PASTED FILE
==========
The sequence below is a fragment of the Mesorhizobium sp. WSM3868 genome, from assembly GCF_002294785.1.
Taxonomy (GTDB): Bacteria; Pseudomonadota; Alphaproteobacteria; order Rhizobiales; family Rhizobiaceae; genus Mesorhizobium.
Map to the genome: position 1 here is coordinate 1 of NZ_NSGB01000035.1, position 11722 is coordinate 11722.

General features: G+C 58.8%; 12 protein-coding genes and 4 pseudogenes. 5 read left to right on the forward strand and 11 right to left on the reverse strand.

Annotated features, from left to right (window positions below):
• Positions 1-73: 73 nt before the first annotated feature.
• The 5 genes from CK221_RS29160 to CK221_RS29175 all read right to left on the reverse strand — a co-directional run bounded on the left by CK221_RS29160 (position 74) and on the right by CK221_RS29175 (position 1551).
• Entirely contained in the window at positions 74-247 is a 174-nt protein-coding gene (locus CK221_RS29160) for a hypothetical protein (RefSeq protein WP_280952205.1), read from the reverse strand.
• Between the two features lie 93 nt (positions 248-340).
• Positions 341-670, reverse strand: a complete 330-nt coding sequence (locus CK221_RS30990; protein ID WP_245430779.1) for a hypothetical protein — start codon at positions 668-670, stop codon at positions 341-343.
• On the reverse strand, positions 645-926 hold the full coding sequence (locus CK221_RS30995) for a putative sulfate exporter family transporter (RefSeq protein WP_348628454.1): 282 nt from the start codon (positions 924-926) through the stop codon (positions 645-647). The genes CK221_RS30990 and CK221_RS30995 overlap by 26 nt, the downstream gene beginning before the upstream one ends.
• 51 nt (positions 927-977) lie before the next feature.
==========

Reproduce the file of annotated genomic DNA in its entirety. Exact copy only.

The sequence below is a fragment of the Mesorhizobium sp. WSM3868 genome, from assembly GCF_002294785.1.
Taxonomy (GTDB): Bacteria; Pseudomonadota; Alphaproteobacteria; order Rhizobiales; family Rhizobiaceae; genus Mesorhizobium.
Map to the genome: position 1 here is coordinate 1 of NZ_NSGB01000035.1, position 11722 is coordinate 11722.

General features: G+C 58.8%; 12 protein-coding genes and 4 pseudogenes. 5 read left to right on the forward strand and 11 right to left on the reverse strand.

Annotated features, from left to right (window positions below):
• Positions 1-73: 73 nt before the first annotated feature.
• The 5 genes from CK221_RS29160 to CK221_RS29175 all read right to left on the reverse strand — a co-directional run bounded on the left by CK221_RS29160 (position 74) and on the right by CK221_RS29175 (position 1551).
• Entirely contained in the window at positions 74-247 is a 174-nt protein-coding gene (locus CK221_RS29160) for a hypothetical protein (RefSeq protein WP_280952205.1), read from the reverse strand.
• Between the two features lie 93 nt (positions 248-340).
• Positions 341-670, reverse strand: a complete 330-nt coding sequence (locus CK221_RS30990; protein ID WP_245430779.1) for a hypothetical protein — start codon at positions 668-670, stop codon at positions 341-343.
• On the reverse strand, positions 645-926 hold the full coding sequence (locus CK221_RS30995) for a putative sulfate exporter family transporter (RefSeq protein WP_348628454.1): 282 nt from the start codon (positions 924-926) through the stop codon (positions 645-647). The genes CK221_RS30990 and CK221_RS30995 overlap by 26 nt, the downstream gene beginning before the upstream one ends.
• 51 nt (positions 927-977) lie before the next feature.